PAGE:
In our culture, we erroneously perceive that the only way anyone anywhere at any time can learn arithmetic is from early formal instruction – usually in a classroom school. But young children have learned the basic concepts of number in every culture without any formal instruction. Games, measurements, and commercial activity have been the primary childhood instructors. They are still the best instructors of young children. Withholding formal instruction until age ten will by no means guarantee failure. Depending on what arithmetic activities are done, it may actually guarantee the child’s success.
What we suggest is:
1. Formal textbook or workbook instruction in arithmetic may begin at age ten. It is about age ten that the developmental light bulb goes on, and the child becomes capable of a great deal more mental and physical skill. (Of course that’s not an absolute rule. With a few children, it is as early as eight. We call them “bright” children because the developmental light bulb goes on early.) Waiting until the child is developmentally prepared to handle the concepts makes instruction in arithmetic very easy, because the child learns very quickly.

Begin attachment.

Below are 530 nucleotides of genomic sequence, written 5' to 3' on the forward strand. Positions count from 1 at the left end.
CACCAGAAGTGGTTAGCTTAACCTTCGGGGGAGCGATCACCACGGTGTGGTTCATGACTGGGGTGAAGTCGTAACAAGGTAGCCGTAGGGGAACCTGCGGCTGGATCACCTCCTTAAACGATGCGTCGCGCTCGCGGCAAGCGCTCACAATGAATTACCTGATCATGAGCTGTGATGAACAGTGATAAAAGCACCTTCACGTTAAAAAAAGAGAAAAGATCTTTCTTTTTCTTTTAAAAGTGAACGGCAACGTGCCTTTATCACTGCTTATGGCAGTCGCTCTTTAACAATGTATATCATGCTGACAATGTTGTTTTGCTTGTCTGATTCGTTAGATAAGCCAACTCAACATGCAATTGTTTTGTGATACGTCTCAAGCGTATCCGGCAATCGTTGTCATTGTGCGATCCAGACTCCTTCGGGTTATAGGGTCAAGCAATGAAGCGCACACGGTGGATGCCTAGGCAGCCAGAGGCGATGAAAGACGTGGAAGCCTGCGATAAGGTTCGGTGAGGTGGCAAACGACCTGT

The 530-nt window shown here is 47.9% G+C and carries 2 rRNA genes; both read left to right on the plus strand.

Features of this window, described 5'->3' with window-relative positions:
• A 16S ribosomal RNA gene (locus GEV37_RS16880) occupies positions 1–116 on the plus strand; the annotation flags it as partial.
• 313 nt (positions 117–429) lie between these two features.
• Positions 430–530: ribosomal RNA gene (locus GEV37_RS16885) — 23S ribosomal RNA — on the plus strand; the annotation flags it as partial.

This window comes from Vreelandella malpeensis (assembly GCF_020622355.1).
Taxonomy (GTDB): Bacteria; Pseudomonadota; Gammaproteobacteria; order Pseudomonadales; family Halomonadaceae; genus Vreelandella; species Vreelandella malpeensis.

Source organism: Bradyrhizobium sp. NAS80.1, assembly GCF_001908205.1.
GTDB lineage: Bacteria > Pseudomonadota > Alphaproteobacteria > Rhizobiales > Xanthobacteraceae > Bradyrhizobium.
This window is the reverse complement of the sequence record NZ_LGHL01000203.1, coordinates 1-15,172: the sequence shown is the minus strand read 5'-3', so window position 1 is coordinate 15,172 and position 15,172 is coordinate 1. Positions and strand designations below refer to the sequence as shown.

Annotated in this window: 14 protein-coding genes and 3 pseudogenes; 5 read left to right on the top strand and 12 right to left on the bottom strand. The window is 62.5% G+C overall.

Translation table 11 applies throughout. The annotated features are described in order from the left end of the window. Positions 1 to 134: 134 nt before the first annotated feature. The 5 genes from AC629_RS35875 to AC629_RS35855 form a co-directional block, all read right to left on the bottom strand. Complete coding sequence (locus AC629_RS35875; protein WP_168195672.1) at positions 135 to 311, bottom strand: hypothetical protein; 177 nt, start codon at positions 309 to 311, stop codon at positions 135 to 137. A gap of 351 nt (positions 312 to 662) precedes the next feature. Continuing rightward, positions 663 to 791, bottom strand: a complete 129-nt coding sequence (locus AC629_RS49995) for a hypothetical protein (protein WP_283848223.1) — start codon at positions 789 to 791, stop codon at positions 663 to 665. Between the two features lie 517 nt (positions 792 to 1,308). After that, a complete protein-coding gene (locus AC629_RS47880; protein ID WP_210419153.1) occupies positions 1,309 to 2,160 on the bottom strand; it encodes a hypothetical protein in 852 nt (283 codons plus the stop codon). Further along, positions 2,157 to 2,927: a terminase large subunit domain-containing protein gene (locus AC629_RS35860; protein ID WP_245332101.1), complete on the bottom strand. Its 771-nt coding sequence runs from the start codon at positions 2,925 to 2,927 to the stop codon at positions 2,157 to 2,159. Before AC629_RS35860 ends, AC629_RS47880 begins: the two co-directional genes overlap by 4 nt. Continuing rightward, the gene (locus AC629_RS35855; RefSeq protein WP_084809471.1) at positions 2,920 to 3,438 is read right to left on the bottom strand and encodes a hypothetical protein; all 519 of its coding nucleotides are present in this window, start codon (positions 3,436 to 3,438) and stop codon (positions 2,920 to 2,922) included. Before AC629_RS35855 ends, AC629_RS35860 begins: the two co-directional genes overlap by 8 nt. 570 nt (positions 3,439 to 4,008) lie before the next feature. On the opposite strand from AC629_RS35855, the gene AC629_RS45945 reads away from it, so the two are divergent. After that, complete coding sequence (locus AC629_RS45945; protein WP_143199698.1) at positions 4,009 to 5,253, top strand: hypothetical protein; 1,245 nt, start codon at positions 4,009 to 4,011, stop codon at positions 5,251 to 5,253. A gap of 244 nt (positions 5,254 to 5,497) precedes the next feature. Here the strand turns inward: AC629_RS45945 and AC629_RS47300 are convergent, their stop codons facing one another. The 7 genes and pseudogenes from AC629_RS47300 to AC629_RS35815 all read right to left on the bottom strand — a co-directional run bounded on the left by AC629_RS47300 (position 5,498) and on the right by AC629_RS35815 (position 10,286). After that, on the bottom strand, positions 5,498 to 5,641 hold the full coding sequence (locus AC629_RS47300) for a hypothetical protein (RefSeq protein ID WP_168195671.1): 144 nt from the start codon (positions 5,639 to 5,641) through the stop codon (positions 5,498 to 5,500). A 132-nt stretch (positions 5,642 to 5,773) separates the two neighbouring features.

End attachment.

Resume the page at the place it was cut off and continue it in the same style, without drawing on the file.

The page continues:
2. There is no necessity for formal teaching in arithmetic before age ten. Once all of the developmental parts are there, most children can learn – in a few weeks – everything which they might have spent six years learning (kindergarten through fifth grade), that is, if they haven’t already learned it through questions and experiences and working things out on their own — which is generally the case.
3. Depending upon the child, upon the method, and upon the subject matter covered, there exists the potential for developmental harm from the formal teaching of arithmetic before age ten. Small children cannot understand many arithmetic concepts at an early age. We can teach them to perform the process, but we cannot make them understand the concepts. The child “learns” to hate “learning.” The child’s understanding develops along the wrong lines. He may actually develop mental “blocks” to arithmetic – actual physiological blocks in the brain. (This may give new meaning for the term “blockhead.”)